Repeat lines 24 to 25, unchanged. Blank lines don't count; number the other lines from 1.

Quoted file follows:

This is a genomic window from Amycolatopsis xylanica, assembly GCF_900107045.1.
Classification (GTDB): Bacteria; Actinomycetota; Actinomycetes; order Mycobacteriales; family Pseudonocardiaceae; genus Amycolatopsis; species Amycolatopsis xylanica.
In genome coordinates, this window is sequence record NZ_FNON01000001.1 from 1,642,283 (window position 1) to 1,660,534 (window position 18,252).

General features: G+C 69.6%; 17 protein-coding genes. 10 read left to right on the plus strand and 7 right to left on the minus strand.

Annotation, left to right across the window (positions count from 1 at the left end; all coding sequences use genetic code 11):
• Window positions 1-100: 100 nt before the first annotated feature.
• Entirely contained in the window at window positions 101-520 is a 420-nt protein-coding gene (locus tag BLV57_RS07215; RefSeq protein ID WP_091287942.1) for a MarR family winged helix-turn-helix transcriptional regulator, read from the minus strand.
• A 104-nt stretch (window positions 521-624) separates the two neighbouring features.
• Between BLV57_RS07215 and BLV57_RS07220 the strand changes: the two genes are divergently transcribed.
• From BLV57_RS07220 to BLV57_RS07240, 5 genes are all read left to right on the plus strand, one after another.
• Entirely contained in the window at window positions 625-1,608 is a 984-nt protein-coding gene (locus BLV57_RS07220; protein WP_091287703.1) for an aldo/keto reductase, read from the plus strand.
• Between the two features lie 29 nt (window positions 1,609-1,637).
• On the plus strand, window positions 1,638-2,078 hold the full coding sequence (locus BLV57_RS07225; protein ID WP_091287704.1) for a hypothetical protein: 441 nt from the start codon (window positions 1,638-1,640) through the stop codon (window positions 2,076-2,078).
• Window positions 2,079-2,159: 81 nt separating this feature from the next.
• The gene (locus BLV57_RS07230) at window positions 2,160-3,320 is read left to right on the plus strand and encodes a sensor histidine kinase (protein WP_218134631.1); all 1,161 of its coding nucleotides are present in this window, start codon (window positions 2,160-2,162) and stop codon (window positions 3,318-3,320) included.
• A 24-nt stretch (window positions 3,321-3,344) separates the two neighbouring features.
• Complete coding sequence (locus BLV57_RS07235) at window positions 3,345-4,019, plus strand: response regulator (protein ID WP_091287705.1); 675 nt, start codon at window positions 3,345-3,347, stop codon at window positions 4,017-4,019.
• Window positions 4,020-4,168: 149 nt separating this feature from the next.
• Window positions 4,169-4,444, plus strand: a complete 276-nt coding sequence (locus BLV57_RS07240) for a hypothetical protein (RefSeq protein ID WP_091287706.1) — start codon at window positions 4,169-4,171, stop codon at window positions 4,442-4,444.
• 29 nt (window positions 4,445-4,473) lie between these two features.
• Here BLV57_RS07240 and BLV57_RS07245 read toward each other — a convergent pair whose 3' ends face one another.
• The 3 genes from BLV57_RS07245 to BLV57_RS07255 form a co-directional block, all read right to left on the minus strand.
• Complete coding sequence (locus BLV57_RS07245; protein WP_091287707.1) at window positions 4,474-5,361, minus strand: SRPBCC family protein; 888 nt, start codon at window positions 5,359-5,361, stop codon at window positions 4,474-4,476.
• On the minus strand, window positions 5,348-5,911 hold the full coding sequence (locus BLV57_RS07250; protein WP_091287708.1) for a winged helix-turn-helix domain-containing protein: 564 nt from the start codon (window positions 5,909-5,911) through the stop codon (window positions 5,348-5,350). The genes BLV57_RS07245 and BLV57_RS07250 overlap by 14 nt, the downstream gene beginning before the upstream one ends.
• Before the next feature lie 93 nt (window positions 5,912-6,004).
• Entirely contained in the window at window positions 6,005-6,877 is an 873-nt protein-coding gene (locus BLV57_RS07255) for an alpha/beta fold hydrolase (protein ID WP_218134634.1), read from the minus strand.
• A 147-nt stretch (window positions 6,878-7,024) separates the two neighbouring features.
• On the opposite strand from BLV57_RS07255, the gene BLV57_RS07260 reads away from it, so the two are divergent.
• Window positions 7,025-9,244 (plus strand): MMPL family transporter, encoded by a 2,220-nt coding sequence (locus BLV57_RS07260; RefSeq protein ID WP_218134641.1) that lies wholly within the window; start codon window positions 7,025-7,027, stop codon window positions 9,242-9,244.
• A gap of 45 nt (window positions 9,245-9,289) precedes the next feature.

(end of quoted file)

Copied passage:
• On the minus strand, window positions 5,348-5,911 hold the full coding sequence (locus BLV57_RS07250; protein WP_091287708.1) for a winged helix-turn-helix domain-containing protein: 564 nt from the start codon (window positions 5,909-5,911) through the stop codon (window positions 5,348-5,350). The genes BLV57_RS07245 and BLV57_RS07250 overlap by 14 nt, the downstream gene beginning before the upstream one ends.
• Before the next feature lie 93 nt (window positions 5,912-6,004).